Directors on Directing: A Source Book of the Modern Theater by Helen Krich Chinoy, Toby Cole; Bobbs-Merrill, 1963
... Less than a hundred years ago the director was only an ideal projected by disgruntled critics of the chaotic Victorian theater. He did not even have a name, for the terms "director," "rigisseur," and "metteur en sc¨¨ne" had barely begun to acquire their present theatrical meaning. He was imaged as a "disciplinarian" who would superintend the "whole conduct of a piece and exact a rigid but a just decorum." He was conceived as a super stage manager who would be "at one and the same time a poet, an antiquarian and a costumier." When the director did finally appear toward the end of the nineteenth century, he filled so pressing a need that he quickly pre-empted the hegemony that had rested for centuries with playwrights and actors. Working behind the scenes, the director stamped his individuality on a rich and varied international stage. By blending diverse arts into a single organic image he gave form to the complex modern theater, just as the poet had given shape to the Elizabethan stage by words and the actor had crystallized the theatrical idea of the eighteenth century by his personal magnetism. The appearance of the director ushered in a new and original theatrical epoch. His experiments, his failures, and his triumphs set and sustained the stage.
The Simple Stage: Its Origins in the Modern American Theater by Arthur Feinsod; Greenwood Press, 1992 [ * historical ref. ]
Commedia Dell'arte Performance: Context and Contents by Southeastern Theatre Conference; University of Alabama Press, 1993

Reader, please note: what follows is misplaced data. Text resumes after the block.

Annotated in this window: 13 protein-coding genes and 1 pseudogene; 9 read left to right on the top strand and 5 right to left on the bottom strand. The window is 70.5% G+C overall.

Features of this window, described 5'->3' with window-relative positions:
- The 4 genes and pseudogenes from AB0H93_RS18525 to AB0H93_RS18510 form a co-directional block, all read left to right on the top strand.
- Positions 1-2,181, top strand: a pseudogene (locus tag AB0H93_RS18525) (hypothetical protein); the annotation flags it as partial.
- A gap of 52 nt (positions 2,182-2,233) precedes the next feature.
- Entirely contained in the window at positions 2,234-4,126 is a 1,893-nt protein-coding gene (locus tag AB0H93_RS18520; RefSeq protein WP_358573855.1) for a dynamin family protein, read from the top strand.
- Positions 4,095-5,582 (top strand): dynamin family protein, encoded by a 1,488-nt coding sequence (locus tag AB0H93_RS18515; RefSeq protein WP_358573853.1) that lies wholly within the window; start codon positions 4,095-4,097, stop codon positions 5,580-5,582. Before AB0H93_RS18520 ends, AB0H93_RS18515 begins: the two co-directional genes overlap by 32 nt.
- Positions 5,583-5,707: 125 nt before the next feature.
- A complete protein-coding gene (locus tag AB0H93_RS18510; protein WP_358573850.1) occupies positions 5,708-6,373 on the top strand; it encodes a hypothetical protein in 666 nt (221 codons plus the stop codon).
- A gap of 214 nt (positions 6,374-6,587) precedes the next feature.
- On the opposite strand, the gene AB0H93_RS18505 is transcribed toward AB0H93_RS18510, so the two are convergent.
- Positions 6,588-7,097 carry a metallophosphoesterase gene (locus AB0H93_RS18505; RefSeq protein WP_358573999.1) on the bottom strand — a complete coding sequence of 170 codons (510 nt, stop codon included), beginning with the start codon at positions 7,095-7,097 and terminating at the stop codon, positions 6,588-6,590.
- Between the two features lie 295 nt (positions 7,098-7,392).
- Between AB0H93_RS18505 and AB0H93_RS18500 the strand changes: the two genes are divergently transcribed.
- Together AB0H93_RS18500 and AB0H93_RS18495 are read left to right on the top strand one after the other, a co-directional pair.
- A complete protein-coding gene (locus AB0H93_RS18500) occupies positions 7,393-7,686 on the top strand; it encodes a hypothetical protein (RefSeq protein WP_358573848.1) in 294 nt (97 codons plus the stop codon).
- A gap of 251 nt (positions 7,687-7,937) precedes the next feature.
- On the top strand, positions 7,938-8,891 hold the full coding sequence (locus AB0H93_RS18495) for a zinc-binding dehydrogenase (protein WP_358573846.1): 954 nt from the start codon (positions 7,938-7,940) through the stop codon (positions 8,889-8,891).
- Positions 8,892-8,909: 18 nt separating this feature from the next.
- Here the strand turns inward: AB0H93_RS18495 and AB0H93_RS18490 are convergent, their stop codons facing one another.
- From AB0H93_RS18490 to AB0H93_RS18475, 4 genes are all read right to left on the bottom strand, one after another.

The Director and the Stage: From Naturalism to Grotowski by Edward Braun; Holmes & Meier, 1982
[ books page @ StageMatrix ] THR 332 - Stage Directing (Mon 3:30-6:30pm) Spring 2007
* The Theatre--Advancing by Edward Gordon Craig; Little, Brown & Company, 1919 - Part I - A Plea for Two Theatres: This Essay Is Dedicated to the Tired Business Man - A Durable Theatre - The Modern Theatre, and Another - In Defence of the Artist - The Open Air - Belief and Make-Believe: A Footnote to "The Actor and the Über-Marionette." - Imagination - Part II - Theatrical Reform - Public Opinion - Proposals Old and New: A Dialogue Between A Theatrical Manager and An Artist of the Theatre. - Part III - Gentlemen, the Marionette! - On Masks: By A Bishop and by Me - Shakespeares Collaborators - In a Restaurant - "Literary" Theatres - Art or Imitation?: A Plea for An Enquiry After the Missing Laws of the Art - A Conversation with Jules Champfleury - The Theatre in Italy: Naples and Pompeii: A Letter to John Semar - Church and Stage: in Rome: "When in Rome Do as the Romans Do." - Thoroughness in the Theatre - On Learning Magic: A Dialogue Many Times Repeated - Tuition in Art: A Note to the Younger Generat